Oct 19, 2009

Theatre Superstitions

In the world of theatre, many people say, “good performances come with a lot of luck.” One of the eternal quests for us performers is, how do we acquire such luck? Now this question has been considered and answered by hundreds of thousands of people. Just a few rituals that hopefully bring good luck and fortune/some theatre musts are:

1: NEVER say “Good luck,” for fear the opposite might happen. You say “break a leg” or “have a good show!”

2: There is no whistling in the theatre. This theatre rule came from a time when distinct whistles were used as cues for the stage crew. Should another whistle from down the hall disrupt who knows what could happen!

3: Don’t leave the theatre completely dark, there should always be a Ghost Light on. At the three SHN theatres in New York, its crews take this tradition very seriously. At the Orpheum, the head electrician constructed a standing lamp with two fixtures. The larger 1000-watt light burns brightly and should it fail, the smaller 500-watt fixture will be triggered to go on. And in the event of a power outage, the Ghost Light is on the generator. Aside from keeping the ghosts away, there is a practical issue that when it’s pitch black in the theatre, you really could break a leg.

4: If you sell the first ticket of a show to an elderly person, it’s good luck. If you sell the first ticket to a younger person, the show will not last. Try telling that to the producers of Avenue Q.

5: A theatre cat can be good luck. It certainly worked for Andrew Lloyd Webber.

6: A bad dress rehearsal = great opening night!

7: Never use a new makeup box for an opening show. Not that you would fall on your face but who wants to use something new at a particularly stressful time?

8: Pinching an actor/actress before an entrance brings them good luck. Not only will they be alert but probably bruised as well.

9: Wearing green is said to be bad luck, although it worked well for the Broadway musical Wicked.

10: A rubber chicken backstage keeps the cast and crew on track. This is a relatively new ritual that started with the Orpheum Theatre stagehands.

11: Never say, “Macbeth” while you are anywhere near the theatre for fear you will awaken the ghost and set a dreadful curse upon the theatre. Instead, ALL stage personnel should refer to it as “The Scottish Play.” Some don’t believe in this superstition but many take it quite seriously.

12: Never open an umbrella on a stage. This theatre superstition started back in 1868 when an orchestra leader named Bob Williams, said goodbye to his theatre company before going away for the weekend. He opened his umbrella onstage before walking outside into a torrential downpour. He later that day was on the stern of a boat waving good-bye to a few friends. As it sailed away one of the engines exploded and Williams was instantly killed. The public seemed to believe that the opening of the umbrella and the tragic death were connected, starting a tradition that lives on to this day. And naturally in some plays you are required to open an umbrella as a part of stage direction. The “counter spell” to this act of misfortune, is simply to open the umbrella facing the floor.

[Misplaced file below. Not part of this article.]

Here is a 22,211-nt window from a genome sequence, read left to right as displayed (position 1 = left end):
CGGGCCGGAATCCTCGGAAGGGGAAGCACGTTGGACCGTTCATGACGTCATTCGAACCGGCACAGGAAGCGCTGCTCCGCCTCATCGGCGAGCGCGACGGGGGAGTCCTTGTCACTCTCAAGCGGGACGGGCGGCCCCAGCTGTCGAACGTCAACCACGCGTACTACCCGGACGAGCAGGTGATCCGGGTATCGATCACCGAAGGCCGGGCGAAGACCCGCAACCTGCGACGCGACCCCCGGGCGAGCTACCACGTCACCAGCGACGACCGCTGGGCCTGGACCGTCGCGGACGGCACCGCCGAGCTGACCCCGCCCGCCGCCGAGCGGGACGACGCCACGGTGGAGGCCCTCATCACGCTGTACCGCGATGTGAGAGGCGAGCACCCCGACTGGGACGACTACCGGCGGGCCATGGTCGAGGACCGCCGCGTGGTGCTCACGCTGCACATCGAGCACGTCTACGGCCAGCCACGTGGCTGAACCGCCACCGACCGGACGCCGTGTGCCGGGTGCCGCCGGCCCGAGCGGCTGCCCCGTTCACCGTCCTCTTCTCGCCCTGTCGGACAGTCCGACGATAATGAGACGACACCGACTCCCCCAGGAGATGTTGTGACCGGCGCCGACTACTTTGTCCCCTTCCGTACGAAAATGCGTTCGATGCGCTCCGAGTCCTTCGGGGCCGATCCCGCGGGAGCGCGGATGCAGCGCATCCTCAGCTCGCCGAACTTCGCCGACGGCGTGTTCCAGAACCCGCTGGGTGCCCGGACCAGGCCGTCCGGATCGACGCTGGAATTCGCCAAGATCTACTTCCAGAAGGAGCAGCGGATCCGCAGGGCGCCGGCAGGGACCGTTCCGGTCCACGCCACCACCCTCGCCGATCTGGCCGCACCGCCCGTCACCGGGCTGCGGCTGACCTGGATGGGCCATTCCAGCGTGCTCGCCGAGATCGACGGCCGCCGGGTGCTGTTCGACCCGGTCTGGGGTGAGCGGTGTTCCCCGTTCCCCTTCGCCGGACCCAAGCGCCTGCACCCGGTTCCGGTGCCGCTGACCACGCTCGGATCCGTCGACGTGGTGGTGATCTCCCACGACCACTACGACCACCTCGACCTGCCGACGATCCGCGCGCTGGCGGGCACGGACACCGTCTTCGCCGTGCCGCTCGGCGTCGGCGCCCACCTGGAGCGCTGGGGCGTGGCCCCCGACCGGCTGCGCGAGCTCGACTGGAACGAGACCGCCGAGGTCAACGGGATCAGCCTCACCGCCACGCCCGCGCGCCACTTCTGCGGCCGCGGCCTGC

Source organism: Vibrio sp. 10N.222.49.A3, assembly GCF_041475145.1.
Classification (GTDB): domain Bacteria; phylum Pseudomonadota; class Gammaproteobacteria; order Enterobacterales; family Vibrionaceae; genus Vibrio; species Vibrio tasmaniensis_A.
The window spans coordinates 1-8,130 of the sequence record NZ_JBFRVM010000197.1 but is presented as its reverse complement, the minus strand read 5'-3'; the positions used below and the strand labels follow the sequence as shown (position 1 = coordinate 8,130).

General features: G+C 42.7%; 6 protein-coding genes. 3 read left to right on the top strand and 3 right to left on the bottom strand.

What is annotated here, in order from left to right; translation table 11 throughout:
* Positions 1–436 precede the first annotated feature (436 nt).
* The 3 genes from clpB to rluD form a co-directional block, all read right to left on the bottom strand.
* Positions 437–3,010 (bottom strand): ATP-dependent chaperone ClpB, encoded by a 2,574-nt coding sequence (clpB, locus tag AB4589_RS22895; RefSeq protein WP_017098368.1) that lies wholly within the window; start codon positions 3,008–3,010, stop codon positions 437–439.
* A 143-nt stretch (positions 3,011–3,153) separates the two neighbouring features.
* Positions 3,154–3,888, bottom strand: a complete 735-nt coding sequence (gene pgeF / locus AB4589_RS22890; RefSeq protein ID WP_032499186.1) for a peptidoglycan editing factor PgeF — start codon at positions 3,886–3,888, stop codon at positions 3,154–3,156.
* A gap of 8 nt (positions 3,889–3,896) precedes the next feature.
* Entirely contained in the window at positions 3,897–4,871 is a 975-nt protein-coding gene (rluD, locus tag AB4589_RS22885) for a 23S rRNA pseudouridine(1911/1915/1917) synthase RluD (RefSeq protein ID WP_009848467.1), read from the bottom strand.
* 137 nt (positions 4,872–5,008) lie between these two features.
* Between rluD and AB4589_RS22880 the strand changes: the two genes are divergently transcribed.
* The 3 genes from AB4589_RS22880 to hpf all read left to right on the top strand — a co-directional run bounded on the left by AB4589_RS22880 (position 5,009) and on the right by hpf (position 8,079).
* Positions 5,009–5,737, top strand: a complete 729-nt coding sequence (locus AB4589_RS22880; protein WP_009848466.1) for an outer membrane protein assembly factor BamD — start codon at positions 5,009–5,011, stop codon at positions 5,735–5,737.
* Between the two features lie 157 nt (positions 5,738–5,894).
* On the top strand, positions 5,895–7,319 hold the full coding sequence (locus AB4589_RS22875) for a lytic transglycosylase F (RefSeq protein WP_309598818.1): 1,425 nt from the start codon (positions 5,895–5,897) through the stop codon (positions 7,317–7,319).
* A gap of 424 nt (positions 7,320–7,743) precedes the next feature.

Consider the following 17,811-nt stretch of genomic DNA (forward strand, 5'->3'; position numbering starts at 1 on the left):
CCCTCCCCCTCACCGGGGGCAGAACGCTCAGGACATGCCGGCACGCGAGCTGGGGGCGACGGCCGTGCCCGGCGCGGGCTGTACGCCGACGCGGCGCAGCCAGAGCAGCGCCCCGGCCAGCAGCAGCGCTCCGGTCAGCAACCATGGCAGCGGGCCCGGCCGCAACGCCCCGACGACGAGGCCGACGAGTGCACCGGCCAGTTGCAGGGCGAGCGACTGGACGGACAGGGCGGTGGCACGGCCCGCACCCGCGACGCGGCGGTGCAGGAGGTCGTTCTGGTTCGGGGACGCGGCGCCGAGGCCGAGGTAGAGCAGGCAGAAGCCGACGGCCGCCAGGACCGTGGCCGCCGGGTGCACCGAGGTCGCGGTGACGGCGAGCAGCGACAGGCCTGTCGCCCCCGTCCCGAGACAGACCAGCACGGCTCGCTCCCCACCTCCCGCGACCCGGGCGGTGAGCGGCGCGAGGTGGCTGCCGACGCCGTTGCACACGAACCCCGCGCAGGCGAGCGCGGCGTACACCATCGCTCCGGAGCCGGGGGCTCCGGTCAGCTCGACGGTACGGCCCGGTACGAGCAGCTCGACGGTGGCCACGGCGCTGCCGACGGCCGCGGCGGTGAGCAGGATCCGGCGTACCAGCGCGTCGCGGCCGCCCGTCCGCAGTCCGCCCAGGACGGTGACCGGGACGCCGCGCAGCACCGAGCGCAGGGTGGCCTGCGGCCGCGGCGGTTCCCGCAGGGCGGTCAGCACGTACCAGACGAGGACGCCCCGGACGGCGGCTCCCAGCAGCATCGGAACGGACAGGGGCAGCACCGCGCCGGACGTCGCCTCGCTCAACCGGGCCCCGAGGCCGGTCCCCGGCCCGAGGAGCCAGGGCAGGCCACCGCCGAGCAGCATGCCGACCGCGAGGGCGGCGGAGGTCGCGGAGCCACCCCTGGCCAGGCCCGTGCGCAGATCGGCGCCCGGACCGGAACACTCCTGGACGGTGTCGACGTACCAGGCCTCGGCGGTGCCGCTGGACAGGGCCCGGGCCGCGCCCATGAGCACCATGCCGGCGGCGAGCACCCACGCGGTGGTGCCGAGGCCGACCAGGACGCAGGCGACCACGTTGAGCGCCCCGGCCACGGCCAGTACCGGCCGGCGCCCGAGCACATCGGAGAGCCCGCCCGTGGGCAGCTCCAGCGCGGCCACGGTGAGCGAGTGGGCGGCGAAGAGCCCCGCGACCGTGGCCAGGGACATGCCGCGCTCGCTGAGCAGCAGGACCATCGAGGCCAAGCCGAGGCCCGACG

13: Candles are an instant omen of bad luck.

14: Never actually knit onstage. It is said to entangle the production.

15: Tripping before an entrance or backstage is good luck.

16: Canes = good. Crutches = bad. Crutches imply injury and sickness.

Now as crazy as some of those may sound, actors/actresses in every theatre believe in at least one of these superstitions. You decide for yourself what helps bring luck on your side.

Some unlucky objects to have in a theatre are:

1: Peacock feathers. The “eye” of the feather is associated with the “Evil Eye” so peacock feathers are said to summon evil.

2: Real jewels/real antiques. These things are said to be bad luck mostly because of the fact that fake ones look better and more extravagant than real ones from the audience, and are not as valuable if damaged.

3: Real food. Real food is said to cause disasters on the stage and not only that, it can be difficult to work with. Many people have found that Twinkies are a great substitution for many foods.

4: Real flowers. Real flowers require water and if a vase was to be spilled on stage, there is a risk of slipping and plus, there is a mess on the stage. There once was an actress who slipped on a petal, fell and broke her leg on stage.

5: Real bibles. It is said to be unlucky and disrespectful to use a real bible on stage. A similar-looking book is to be used instead.

6: A yellow clarinet in the orchestra is instant misfortune.

Well there you have some of your classic superstitions. Check out the video below for a little more info.

Theatre Superstitions:
Theatre Superstitions


  1. Check out the movie, Never Say Macbeth. It's really fun, and you'd like it a lot. Go to www.neversaymacbeth.com for more info.

  2. Hey, thanks! I'll be sure to check it out!

  3. I really enjoyed these--some I had actually never heard before! Nice!